Wow - I thought I was going to answer the question in your headline and instead you asked several questions pertaining to family law in the body. Not a good strategy. You need to provide more info about your header question - if you owed money on the furniture you sold that was financed, of course you can be sued. Since many contracts that finance the purchase of furniture state that you do not actually own the furniture until you complete paying for it, selling furniture that you don't actually own could be prosecuted as a crime.
There is no limit to the number of questions you are allowed to post, so I would suggest asking each question separately with more relevant details and less unimportant info, such as accusations of drug use. No one cares! Hope this perspective helps!
Unfortunately, family law and bankruptcy sometime go hand in hand. You've got several issues in your fact situation which will require some good legal counseling and possibly planning. You should go consult an attorney in your area.
This answer is for informational purposes only and may not be relied upon as legal advice.
Short answer to your specific tagline question: No, you cannot be sued for selling furniture to pay bills after date of separation. My assumptions are that one of you filed for divorce, but that the divorce is not finalized. In a family-law context, a person in your person would not be "sued," but could be sanctioned--monetarily punished, for violating the Automatic Temporary Restraining Orders ("ATROs") The ATROS are on the second page of the Summons. Strongly recommend you read them if you haven't already done so. In essence, both parties have a legal duty, during the entire divorce process, to preserve and protect the community estate, not conceal or dispose of it. For instance, a person selling furniture after date of separation is in violation of the ATROs. There are usually two ways around the ATROs--the parties mutually consent to the conduct and/or a court of law approves the conduct.
Strongly recommend you speak to an attorney--as you appear to need a basic underling understanding of the ATROs and how they relate to your financial situation.
PLEASE READ--before emailing, commenting or calling: As a rule, I do not respond to "comments" that are designed as follow-up questions to the originally-posted question. I specifically do this as to avoid creating any confusion to the originating author of the question and to prevent any attorney-client relationship from forming--as this is not the goal or intent of this attorney or the Avvo creators. Further, I am only licensed to practice law in the State of California; therefore, any information provided in this answer is intended for application in California. Second, the information provided in this answer is solely intended to serve as GENERAL INFORMATION, and, at most, to serve as a catalyst for discussion between you and an attorney. Under no circumstance, is this information provided in this "Answer" intended to be construed as legal advice--and is not to be considered legal advice for any purpose. If you wish legal advice, then it is recommended that you contact a licensed attorney in your area to discuss the particulars of your case. Only by engaging in a meaningful discussion with a licensed attorney, can an attorney then provide you with legal advice.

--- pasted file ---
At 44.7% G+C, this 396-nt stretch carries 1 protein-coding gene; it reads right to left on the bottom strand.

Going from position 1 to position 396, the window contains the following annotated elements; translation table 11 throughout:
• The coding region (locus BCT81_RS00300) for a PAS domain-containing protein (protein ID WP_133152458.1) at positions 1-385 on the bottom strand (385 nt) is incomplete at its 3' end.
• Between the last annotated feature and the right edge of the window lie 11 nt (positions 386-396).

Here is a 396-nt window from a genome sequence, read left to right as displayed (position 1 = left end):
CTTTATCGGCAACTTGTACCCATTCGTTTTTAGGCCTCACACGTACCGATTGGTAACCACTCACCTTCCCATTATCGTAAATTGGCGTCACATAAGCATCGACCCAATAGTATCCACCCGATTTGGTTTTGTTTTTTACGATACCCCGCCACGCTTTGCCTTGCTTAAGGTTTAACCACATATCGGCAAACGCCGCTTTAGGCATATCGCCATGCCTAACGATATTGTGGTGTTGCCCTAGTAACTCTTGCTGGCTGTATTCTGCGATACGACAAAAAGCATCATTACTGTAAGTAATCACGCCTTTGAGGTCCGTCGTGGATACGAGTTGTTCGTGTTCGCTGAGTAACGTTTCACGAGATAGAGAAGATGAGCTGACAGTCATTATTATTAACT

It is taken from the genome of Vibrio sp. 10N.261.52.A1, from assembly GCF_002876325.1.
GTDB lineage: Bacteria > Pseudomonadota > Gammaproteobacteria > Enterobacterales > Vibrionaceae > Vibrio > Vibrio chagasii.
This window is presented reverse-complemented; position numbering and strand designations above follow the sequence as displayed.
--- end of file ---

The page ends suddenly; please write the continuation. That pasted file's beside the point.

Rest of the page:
I am sorry to hear that you are going through this difficult time. You are not alone, the divorce process is extremely painful for most of our clients.
Unfortunately, I cannot give you fully informed advice concerning the several issues you raised in your message in this forum. As you might expect, family law is an area where even seemingly small facts can make a large difference in the outcome - and the issues you raise fall into that category. Generally speaking, refusing to take steps to become self-supporting (such as choosing drug use over job search efforts) would be a consideration in a request to modify the spousal support or 'seek-work' orders.
Also, generally speaking, you should not sell or destroy any community property (including furnishings) until you have a written agreement or court order for their division. The degree to which this becomes an issue for you really relates to the specific facts and existing orders in your case, as well as your spouse's desire to make trouble for you. One of the prior responses mentioned the Automatic Temporary Restraining Orders ("ATROS") that attach once you have been served (or have served your spouse) with a summons. I second the suggestion that you review those.
Regarding the house, again, there is no one easy answer to your question.
I would strongly suggest that you make an appointment to meet with a family law attorney to discuss your rights and options in relation to settling your case with these goals and concerns in mind.
Best of luck to you and your family.
Please be advised that this answer in no way constitutes legal advice, and is only intended to guide you in determining an appropriate direction for individualized legal consultation and/or representation. This answer should not be relied on, as each legal matter, and the appropriate course of action, is entirely dependent on the specific facts of your particular case. You are encouraged to seek the advice and guidance of a respected and experienced attorney practicing in your community to assist you. Please be advised that this answer does not create an attorney-client relationship and these communications are neither privileged nor confidential.
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